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Some physicians and health policy analysts question whether such genetic information is necessary to provide good primary care — or feasible for many primary care physicians. (Image: Shutterstock)

If you have a genetic mutation that increases your risk for a treatable medical condition, would you want to know? For many people the answer is yes. But such information is not commonly part of routine primary care.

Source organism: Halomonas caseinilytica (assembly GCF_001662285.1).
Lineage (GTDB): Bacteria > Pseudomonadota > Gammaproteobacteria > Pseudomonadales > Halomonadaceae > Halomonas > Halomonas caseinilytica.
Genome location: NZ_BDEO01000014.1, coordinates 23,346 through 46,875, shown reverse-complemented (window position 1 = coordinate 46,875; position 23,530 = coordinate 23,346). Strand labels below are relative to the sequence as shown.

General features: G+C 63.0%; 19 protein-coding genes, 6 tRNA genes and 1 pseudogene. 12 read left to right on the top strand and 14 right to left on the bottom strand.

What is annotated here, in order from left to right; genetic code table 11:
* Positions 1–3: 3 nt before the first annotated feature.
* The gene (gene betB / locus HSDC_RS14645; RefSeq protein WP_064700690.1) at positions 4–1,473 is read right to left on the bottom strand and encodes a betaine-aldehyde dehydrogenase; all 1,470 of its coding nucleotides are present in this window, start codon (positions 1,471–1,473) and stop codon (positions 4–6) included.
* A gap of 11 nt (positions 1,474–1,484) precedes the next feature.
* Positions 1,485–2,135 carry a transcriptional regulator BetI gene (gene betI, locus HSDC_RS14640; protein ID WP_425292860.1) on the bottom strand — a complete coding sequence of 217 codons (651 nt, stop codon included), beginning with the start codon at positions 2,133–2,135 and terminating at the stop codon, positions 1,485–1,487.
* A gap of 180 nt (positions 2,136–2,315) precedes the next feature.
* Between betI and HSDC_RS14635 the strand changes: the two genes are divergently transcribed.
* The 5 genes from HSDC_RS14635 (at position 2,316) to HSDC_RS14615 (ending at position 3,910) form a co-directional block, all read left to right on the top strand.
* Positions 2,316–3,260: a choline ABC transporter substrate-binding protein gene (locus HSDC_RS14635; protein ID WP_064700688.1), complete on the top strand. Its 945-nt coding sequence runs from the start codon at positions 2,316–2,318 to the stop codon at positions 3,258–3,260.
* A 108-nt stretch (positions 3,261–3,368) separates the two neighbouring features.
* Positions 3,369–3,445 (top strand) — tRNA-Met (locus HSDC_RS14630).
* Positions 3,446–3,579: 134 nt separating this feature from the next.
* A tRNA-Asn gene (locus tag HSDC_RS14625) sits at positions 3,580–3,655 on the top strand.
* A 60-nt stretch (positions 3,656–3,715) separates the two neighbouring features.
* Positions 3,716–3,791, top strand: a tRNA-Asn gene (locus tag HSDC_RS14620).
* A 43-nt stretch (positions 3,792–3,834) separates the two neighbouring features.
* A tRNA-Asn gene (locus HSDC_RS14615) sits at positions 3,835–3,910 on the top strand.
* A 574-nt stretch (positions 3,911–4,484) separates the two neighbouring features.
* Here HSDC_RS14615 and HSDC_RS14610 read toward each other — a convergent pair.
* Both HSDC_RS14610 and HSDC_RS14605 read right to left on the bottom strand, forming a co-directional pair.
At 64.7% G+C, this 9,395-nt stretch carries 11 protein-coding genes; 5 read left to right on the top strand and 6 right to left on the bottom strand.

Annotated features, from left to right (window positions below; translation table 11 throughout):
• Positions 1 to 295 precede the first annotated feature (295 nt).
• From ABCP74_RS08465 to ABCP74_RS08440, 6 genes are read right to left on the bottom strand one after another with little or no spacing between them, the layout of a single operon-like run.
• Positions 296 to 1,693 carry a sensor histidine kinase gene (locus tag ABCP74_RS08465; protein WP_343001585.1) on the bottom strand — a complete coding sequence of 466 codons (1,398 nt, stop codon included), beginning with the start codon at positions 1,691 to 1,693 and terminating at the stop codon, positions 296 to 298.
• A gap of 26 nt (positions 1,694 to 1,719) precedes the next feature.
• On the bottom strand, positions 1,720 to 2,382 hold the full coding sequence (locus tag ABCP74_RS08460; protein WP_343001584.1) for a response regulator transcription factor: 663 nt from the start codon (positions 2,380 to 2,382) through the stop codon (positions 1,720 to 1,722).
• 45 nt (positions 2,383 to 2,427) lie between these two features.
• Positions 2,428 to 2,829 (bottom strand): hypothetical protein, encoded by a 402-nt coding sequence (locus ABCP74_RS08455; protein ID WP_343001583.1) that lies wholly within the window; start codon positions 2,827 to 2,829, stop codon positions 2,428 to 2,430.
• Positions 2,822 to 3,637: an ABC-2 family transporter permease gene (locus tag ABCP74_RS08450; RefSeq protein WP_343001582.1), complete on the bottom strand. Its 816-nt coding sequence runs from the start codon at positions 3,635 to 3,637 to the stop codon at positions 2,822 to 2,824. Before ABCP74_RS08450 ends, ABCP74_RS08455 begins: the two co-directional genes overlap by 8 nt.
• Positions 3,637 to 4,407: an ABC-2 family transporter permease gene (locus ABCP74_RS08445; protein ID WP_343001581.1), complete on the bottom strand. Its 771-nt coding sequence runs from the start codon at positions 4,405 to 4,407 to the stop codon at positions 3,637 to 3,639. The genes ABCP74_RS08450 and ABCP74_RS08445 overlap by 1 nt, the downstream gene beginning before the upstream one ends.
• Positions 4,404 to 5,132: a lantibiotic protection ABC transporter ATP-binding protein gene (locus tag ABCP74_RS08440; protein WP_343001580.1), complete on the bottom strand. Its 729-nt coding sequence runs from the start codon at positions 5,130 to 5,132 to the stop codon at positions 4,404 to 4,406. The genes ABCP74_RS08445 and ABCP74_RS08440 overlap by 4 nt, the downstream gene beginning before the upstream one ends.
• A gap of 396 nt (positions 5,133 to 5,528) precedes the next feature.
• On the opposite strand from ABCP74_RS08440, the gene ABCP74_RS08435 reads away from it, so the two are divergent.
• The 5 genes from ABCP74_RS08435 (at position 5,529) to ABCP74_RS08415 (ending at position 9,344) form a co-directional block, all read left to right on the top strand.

For patients at Geisinger Health System, that could soon change. Starting in the next month or so, the Pennsylvania-based system will offer DNA sequencing to 1,000 patients, with the goal to eventually extend the offer to all 3 million Geisinger patients.

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